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Program adherence and compliance: References to weight training for strength improvement and bone integrity
conference contributionposted on 05.06.2019, 00:00 by Brendan Humphries, N Humphries, R Newton, WK Mummery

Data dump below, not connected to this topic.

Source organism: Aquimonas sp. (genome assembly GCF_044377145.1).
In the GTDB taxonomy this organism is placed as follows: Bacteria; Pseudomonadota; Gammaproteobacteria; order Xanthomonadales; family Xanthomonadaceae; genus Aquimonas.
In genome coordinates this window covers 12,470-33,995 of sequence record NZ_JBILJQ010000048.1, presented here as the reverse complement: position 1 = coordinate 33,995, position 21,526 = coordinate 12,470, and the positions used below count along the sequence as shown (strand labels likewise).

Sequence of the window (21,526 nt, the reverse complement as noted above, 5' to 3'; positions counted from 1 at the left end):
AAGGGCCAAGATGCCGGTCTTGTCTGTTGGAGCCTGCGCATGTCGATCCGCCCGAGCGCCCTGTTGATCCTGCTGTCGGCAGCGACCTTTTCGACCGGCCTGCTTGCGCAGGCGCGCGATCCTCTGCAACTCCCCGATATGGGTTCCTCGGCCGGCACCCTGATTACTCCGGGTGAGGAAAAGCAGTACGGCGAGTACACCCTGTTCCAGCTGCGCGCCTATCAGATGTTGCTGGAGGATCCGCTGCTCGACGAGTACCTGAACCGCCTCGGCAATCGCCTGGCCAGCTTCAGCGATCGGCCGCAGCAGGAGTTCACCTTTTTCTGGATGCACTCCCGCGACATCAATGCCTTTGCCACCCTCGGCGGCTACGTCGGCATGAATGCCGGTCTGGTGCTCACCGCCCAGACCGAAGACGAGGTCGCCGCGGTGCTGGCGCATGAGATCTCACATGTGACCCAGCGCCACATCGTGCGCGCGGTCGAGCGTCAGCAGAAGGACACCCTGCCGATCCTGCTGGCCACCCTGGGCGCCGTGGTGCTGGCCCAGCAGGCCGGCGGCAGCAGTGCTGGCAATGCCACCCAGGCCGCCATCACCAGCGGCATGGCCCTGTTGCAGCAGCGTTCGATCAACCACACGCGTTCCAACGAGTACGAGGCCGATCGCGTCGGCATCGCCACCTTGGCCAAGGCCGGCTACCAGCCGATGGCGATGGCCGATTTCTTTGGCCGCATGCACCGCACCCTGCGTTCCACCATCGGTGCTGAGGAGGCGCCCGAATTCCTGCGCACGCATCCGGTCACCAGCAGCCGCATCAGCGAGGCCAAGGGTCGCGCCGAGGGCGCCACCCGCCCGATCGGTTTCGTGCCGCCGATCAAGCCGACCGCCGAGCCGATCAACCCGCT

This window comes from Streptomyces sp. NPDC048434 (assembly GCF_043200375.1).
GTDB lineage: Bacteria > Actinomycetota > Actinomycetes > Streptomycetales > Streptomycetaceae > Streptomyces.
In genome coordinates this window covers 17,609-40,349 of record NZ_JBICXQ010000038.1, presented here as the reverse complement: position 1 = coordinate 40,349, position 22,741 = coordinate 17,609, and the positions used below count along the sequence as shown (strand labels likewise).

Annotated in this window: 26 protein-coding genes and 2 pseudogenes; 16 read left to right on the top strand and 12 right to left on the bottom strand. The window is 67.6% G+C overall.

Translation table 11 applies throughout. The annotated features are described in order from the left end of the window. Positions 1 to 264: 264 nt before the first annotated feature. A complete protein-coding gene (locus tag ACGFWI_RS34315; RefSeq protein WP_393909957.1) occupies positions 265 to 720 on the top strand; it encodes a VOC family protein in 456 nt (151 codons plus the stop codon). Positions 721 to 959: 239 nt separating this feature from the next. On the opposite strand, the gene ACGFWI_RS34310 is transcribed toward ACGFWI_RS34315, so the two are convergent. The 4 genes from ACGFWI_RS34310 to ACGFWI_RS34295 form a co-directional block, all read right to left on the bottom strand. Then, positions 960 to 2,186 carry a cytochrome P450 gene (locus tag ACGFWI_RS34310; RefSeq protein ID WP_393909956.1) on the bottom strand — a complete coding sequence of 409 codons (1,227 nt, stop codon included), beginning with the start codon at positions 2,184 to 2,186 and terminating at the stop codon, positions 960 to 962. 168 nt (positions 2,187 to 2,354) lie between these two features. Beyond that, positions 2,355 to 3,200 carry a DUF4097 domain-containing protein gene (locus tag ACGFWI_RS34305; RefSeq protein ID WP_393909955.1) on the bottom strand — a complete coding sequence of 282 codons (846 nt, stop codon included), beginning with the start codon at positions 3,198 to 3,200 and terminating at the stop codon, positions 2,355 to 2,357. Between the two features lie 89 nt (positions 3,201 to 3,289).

The purpose of this research was to examine exercise adherence and training compliance in a population of 96 women between 45 and 65 years after a 24 week high-intensity strength training or low-intensity walking program. Subjects were randomly allocated into either a weights (n=50) or walking (n=46) group. All subjects trained twice weekly in either 50 minutes of supervised walking or periodised weight training program. The weight training program commenced at 60% 1RM and graduated to 90% 1RM at the completion of the 24 week training program. Subjects were assessed for (1) 1RM bench press strength, (2) 1RM squat strength, (3) maximal isometric knee extension strength, (4) isokinetic back strength and (5) lumbar bone mineral density (L2-L4). Only 64 subjects (66.6%) adhered to the training program from the original 96 (weights n=35; walking n=29) and training compliance was at 100%. When comparing baseline data between subjects adhering and not adhering, it was found that adherers were older (53.4 yrs v 51.0 yrs, p<0.05) and possessed a lower isometric strength (544 N v 612 N, p<0.05). The weight training program significantly (p<0.05) increased 1RM bench press (23%), 1RM squat (36%) maximal isometric knee extension (17%) and isokinetic back extension (22%) strength. No significant group differences were evident for BMD at the completion of training. It was concluded that short term high intensity resistance training provides an effective means for increasing muscular strength in women between 45 and 65 years. The walking program as used in this study was ineffective for improving muscle function. The weight training program designed to improve BMD for this study accounted for 67% adherence.